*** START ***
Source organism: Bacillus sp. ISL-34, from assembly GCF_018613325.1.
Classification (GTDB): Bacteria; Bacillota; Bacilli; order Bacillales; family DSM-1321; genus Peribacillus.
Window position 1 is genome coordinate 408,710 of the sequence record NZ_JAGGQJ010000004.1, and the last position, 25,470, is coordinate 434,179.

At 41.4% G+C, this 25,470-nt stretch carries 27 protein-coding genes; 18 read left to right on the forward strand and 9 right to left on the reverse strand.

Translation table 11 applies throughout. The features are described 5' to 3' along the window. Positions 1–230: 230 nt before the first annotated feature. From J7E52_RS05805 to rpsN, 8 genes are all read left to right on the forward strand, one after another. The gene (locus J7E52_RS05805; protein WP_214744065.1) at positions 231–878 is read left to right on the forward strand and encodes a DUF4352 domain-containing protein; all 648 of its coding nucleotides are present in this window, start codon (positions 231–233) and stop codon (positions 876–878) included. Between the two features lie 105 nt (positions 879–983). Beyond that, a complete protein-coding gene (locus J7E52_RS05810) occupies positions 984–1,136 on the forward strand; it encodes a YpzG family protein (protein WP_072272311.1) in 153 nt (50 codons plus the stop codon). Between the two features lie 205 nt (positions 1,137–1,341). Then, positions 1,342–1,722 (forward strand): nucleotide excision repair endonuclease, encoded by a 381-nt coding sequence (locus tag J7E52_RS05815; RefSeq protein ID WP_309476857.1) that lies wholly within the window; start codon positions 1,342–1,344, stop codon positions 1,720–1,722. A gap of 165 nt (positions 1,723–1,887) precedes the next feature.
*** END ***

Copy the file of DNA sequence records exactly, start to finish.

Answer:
Source organism: Bacillus sp. ISL-34, from assembly GCF_018613325.1.
Classification (GTDB): Bacteria; Bacillota; Bacilli; order Bacillales; family DSM-1321; genus Peribacillus.
Window position 1 is genome coordinate 408,710 of the sequence record NZ_JAGGQJ010000004.1, and the last position, 25,470, is coordinate 434,179.

At 41.4% G+C, this 25,470-nt stretch carries 27 protein-coding genes; 18 read left to right on the forward strand and 9 right to left on the reverse strand.

Translation table 11 applies throughout. The features are described 5' to 3' along the window. Positions 1–230: 230 nt before the first annotated feature. From J7E52_RS05805 to rpsN, 8 genes are all read left to right on the forward strand, one after another. The gene (locus J7E52_RS05805; protein WP_214744065.1) at positions 231–878 is read left to right on the forward strand and encodes a DUF4352 domain-containing protein; all 648 of its coding nucleotides are present in this window, start codon (positions 231–233) and stop codon (positions 876–878) included. Between the two features lie 105 nt (positions 879–983). Beyond that, a complete protein-coding gene (locus J7E52_RS05810) occupies positions 984–1,136 on the forward strand; it encodes a YpzG family protein (protein WP_072272311.1) in 153 nt (50 codons plus the stop codon). Between the two features lie 205 nt (positions 1,137–1,341). Then, positions 1,342–1,722 (forward strand): nucleotide excision repair endonuclease, encoded by a 381-nt coding sequence (locus tag J7E52_RS05815; RefSeq protein ID WP_309476857.1) that lies wholly within the window; start codon positions 1,342–1,344, stop codon positions 1,720–1,722. A gap of 165 nt (positions 1,723–1,887) precedes the next feature.